"The bodies would also have to ensure that one of the grounds for processing sensitive personal data has been satisfied – this is fairly narrow so the only condition that an organisation would be able to rely on for general data sharing is obtaining the individual’s explicit consent. As the requirements to obtain explicit consent can be tricky from an administrative/logistical perspective, an exemption or derogation from having to obtain explicit consent in order to process sensitive personal data would facilitate data sharing," Wynn said.

"However, it would be hard for the government to justify an exemption from the fair processing notice requirements – ie, requiring the data-sharing bodies to tell individuals about the nature and extent of the data sharing – unless to do so would be prejudicial to the purposes of obtaining that data sharing," she said. "Such an example may be where tax officers are investigating individuals for benefit fraud and are perhaps looking to obtain data about those people from other government departments, although the DPA already an contains exemption that deals with such a scenario.

"There should be no reason why participating bodies should not tell individuals about data sharing unless such an exemption applies," she said.

Business security measures using SSL

More from The Register

next story
Hey, Scots. Microsoft's Bing thinks you'll vote NO to independence
World's top Google-finding website calls it for the UK
Phones 4u slips into administration after EE cuts ties with Brit mobe retailer
More than 5,500 jobs could be axed if rescue mission fails
Apple CEO Tim Cook: TV is TERRIBLE and stuck in the 1970s
The iKing thinks telly is far too fiddly and ugly – basically, iTunes
Israeli spies rebel over mass-snooping on innocent Palestinians
'Disciplinary treatment will be sharp and clear' vow spy-chiefs
Huawei ditches new Windows Phone mobe plans, blames poor sales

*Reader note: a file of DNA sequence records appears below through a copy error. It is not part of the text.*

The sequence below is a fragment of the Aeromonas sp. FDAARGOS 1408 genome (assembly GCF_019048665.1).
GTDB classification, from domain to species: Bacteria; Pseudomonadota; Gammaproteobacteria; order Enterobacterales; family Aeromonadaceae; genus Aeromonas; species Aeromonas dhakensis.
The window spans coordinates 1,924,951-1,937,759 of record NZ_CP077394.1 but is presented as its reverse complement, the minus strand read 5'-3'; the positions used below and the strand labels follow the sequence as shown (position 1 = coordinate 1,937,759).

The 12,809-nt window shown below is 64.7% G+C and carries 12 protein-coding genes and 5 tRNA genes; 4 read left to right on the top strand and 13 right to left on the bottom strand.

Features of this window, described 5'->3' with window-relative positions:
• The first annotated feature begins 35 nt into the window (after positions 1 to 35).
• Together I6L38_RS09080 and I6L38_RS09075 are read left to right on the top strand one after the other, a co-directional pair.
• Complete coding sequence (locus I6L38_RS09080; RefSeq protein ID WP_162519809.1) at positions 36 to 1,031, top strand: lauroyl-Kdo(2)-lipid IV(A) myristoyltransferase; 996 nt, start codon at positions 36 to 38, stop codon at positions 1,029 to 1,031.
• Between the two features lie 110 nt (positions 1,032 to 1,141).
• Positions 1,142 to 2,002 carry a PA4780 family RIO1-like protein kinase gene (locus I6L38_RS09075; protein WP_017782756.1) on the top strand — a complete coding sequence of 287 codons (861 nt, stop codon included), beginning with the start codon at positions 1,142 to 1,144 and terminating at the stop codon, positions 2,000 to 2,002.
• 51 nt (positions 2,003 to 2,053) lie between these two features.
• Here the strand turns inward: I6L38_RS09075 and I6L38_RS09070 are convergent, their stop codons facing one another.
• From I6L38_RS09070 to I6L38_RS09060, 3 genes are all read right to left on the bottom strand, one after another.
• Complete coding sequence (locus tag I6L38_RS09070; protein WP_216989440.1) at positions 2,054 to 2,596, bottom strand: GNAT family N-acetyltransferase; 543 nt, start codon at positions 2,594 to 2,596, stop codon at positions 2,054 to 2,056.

Giganto mobe firm slams door shut on Microsoft. OH DEAR
Phones 4u website DIES as wounded mobe retailer struggles to stay above water
Founder blames 'ruthless network partners' for implosion
Found inside ISIS terror chap's laptop: CELINE DION tunes
REPORT: Stash of terrorist material found in Syria Dell box
OECD lashes out at tax avoiding globocorps' location-flipping antics
You hear that, Amazon, Google, Microsoft et al?
prev story

Whitepapers

Providing a secure and efficient Helpdesk
A single remote control platform for user support is be key to providing an efficient helpdesk. Retain full control over the way in which screen and keystroke data is transmitted.
Saudi Petroleum chooses Tegile storage solution
A storage solution that addresses company growth and performance for business-critical applications of caseware archive and search along with other key operational systems.
Security and trust: The backbone of doing business over the internet
Explores the current state of website security and the contributions Symantec is making to help organizations protect critical data and build trust with customers.
Reg Reader Research: SaaS based Email and Office Productivity Tools
Read this Reg reader report which provides advice and guidance for SMBs towards the use of SaaS based email and Office productivity tools.
Security for virtualized datacentres
Legacy security solutions are inefficient due to the architectural differences between physical and virtual environments.